Apache Dropout: Bubblegum Graveyard
With a goofy Grim Reaper stirring a cauldron full of guts front and center, the cover art for Apache Dropout‘s sophomore effort, Bubblegum Graveyard, could easily have been pulled from the bottom of a stack of 1950’s E.C. horror comics- those sensational, tawdry funny books that were in their time derided as the apex of artless trash and that, according to their critics, would be nothing less than the catalyst for a youth’s final descent into total moral bankruptcy. Flanking the reaper are headstones bearing the names of American candy titans Emil J. Brach and Milton Hershey. It’s a that detail feels important given the album’s near-constant allusions to sweets. Behind him are a fledgling horde of zombies – they are “Archie’s Army,” from which the opening track takes its name, led by the “undead Jughead” of that same song’s refrain, sporting the classic Archie character’s signature crown hat. The cover is important because, like the album, it’s chock full of Pop Culture references and, like the album, invites speculation about the state of pop culture. Do the tombstones represent the death of instant gratification candy culture? Is the zombie army representative – as it was in so many movies about the undead – of our tireless will to consume? And what about the Grim Reaper, an analog to the Crypt Keeper who narrated those dime store morality plays in the pages of E.C. Comics? Is he an observer to this tableau or its conjurer? The answers to these questions, in no particular order, are yes, no, and who cares. The cover, like the music, is moving in that it elicits questions without answering them.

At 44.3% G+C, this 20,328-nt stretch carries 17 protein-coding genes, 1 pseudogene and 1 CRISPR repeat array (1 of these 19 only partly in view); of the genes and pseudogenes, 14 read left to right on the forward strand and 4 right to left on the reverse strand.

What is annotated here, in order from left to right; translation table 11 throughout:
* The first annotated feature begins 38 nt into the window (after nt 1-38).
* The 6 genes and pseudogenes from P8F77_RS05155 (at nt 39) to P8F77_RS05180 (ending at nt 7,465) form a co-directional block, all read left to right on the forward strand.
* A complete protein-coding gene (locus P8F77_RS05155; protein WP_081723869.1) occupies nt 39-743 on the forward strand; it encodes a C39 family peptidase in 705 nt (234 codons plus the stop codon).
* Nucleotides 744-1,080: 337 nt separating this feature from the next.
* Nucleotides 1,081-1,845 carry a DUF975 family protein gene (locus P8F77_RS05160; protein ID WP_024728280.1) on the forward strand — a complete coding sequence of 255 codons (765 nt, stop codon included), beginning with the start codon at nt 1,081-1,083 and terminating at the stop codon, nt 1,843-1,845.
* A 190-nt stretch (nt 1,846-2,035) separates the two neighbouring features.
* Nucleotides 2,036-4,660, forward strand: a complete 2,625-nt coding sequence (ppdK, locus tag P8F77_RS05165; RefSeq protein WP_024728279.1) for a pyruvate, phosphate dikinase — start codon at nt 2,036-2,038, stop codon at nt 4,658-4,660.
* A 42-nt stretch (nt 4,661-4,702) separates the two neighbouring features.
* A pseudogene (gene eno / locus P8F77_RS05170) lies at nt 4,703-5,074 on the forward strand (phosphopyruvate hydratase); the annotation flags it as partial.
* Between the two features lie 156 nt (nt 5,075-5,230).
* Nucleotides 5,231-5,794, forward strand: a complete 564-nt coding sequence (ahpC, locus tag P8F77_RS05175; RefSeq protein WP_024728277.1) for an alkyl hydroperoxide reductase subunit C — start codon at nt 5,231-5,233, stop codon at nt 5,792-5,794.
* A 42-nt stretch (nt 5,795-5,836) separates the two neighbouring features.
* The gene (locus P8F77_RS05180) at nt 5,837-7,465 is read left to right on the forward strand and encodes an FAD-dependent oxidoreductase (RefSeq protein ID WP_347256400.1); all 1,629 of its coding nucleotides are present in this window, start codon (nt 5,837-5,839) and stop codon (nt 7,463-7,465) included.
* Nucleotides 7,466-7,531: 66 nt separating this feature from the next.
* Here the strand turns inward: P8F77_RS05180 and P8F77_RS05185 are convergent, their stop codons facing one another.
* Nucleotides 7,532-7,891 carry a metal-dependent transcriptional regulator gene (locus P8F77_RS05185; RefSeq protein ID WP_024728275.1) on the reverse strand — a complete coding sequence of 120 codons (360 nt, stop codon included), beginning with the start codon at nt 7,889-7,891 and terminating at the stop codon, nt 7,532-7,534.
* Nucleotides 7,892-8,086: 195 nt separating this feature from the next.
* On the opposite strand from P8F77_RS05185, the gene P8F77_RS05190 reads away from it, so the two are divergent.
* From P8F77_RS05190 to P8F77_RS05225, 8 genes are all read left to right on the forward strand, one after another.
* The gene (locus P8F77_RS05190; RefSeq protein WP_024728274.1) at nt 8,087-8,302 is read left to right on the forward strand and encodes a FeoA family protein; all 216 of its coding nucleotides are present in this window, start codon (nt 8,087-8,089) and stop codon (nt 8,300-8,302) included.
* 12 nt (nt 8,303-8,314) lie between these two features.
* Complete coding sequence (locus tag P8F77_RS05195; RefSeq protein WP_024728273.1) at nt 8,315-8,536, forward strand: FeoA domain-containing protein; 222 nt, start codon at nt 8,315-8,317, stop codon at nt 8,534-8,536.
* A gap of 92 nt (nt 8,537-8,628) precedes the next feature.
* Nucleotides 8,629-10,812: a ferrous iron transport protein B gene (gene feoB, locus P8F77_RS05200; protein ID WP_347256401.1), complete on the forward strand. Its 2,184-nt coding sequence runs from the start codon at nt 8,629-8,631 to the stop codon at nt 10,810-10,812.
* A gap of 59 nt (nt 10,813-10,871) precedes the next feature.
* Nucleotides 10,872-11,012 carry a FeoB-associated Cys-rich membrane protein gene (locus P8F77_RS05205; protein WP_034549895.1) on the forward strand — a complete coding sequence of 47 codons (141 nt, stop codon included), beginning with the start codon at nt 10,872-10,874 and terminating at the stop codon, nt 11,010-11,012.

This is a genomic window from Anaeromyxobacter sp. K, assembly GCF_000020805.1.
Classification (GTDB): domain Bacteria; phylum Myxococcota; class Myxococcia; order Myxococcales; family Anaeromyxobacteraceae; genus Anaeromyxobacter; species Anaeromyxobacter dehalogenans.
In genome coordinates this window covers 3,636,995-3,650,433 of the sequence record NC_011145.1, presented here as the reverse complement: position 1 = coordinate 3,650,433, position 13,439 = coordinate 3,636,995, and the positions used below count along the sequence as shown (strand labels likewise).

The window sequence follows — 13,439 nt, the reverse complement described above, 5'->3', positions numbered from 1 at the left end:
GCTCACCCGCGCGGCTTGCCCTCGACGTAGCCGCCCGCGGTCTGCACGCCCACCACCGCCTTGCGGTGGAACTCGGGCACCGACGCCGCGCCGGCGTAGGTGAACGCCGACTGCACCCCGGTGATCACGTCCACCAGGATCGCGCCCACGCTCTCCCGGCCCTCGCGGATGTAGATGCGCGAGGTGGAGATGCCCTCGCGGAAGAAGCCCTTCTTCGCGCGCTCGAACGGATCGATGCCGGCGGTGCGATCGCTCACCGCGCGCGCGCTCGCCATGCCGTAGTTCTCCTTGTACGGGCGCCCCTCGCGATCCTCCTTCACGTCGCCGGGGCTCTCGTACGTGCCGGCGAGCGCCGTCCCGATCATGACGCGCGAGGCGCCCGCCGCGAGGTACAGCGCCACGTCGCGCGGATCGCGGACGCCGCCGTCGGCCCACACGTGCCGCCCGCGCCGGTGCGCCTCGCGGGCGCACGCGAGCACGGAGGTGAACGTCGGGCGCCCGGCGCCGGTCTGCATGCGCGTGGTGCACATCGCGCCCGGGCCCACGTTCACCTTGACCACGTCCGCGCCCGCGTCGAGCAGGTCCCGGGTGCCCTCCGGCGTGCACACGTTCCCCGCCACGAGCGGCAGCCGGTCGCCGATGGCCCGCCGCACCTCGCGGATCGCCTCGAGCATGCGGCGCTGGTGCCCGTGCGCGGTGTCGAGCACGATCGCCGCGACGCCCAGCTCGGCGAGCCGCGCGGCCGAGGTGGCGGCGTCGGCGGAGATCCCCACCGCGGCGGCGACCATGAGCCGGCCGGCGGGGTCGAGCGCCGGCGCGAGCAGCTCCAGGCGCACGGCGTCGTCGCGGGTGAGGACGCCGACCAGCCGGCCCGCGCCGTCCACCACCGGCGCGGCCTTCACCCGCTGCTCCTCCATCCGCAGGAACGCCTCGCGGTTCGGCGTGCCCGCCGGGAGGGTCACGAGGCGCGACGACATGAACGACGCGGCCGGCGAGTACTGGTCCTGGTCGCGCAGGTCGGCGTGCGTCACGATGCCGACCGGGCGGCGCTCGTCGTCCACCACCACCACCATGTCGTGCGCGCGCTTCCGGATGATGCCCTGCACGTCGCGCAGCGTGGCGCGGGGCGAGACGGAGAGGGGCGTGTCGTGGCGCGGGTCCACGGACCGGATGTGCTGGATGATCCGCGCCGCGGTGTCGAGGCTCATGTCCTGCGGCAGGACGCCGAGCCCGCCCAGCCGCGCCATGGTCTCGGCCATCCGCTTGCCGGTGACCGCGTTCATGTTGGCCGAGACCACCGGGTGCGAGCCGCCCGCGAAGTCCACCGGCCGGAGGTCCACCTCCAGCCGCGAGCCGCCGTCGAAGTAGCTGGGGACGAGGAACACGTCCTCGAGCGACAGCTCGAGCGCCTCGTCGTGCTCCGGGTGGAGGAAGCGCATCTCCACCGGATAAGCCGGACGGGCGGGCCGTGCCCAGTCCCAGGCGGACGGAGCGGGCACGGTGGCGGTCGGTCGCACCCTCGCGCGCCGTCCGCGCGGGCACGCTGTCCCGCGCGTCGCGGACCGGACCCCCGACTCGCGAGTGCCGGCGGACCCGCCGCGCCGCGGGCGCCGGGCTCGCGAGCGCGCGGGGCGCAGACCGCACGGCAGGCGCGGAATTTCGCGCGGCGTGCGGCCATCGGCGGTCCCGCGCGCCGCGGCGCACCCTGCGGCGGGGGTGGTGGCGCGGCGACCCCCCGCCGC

All at once, Bubblegum Graveyard celebrates, bemoans, and eulogizes American popular culture in all it’s brightly colored, individually wrapped, immediately pleasing, nutritionally neutral glory. Brilliantly, it does so using the medium of the pop song, which, depending on who you ask and when, could be the vehicle for a culture’s transcendence of mediocrity or a symbol of its decadent vapidity. For Apache Dropout, with lyrics that run the gamut from playful to perplexing, it’s a structure that can be both, and simultaneously. “But you’re free you can go anywhere, in fact you can go far, I read it on the wrapper of a candy bar,” guitarist Sonny Blood croons brattily on “Candy Bar,” one of the album’s many high points. With a swagger in his vocal delivery of lyrics that are at once loaded and light, it’s easy to picture him mugging and preening like a sinister dandy as he emotes. Blood’s bluesy yowl belies a confident earnestness, kitschy but in the most contemporary way, cut from the Iggy Pop-Mick Jagger cloth. For their part, Anu Nath (Bass) and Lord Fyre (Drums), provide a rock solid rhythm section for Blood. The dynamic is at its best on “Katie Verlaine,” where a rock solid rhythm foundation gives way to a blistering guitar riff-out. Whether Apache Dropout is serious in their appreciation of the pop form or having a laugh at its simplicity is never made entirely clear. What is abundantly clear is the command they have of that form.